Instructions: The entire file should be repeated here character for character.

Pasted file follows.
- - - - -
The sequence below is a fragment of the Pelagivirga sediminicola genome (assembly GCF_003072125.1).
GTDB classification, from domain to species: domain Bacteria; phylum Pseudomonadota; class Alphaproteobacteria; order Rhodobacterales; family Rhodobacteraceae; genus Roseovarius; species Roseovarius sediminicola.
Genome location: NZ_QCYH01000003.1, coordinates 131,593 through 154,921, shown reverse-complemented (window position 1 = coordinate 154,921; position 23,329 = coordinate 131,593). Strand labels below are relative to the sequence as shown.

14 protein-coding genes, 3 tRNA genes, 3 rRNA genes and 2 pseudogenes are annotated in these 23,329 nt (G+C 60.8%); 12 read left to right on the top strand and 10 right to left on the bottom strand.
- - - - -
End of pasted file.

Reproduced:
The sequence below is a fragment of the Pelagivirga sediminicola genome (assembly GCF_003072125.1).
GTDB classification, from domain to species: domain Bacteria; phylum Pseudomonadota; class Alphaproteobacteria; order Rhodobacterales; family Rhodobacteraceae; genus Roseovarius; species Roseovarius sediminicola.
Genome location: NZ_QCYH01000003.1, coordinates 131,593 through 154,921, shown reverse-complemented (window position 1 = coordinate 154,921; position 23,329 = coordinate 131,593). Strand labels below are relative to the sequence as shown.

14 protein-coding genes, 3 tRNA genes, 3 rRNA genes and 2 pseudogenes are annotated in these 23,329 nt (G+C 60.8%); 12 read left to right on the top strand and 10 right to left on the bottom strand.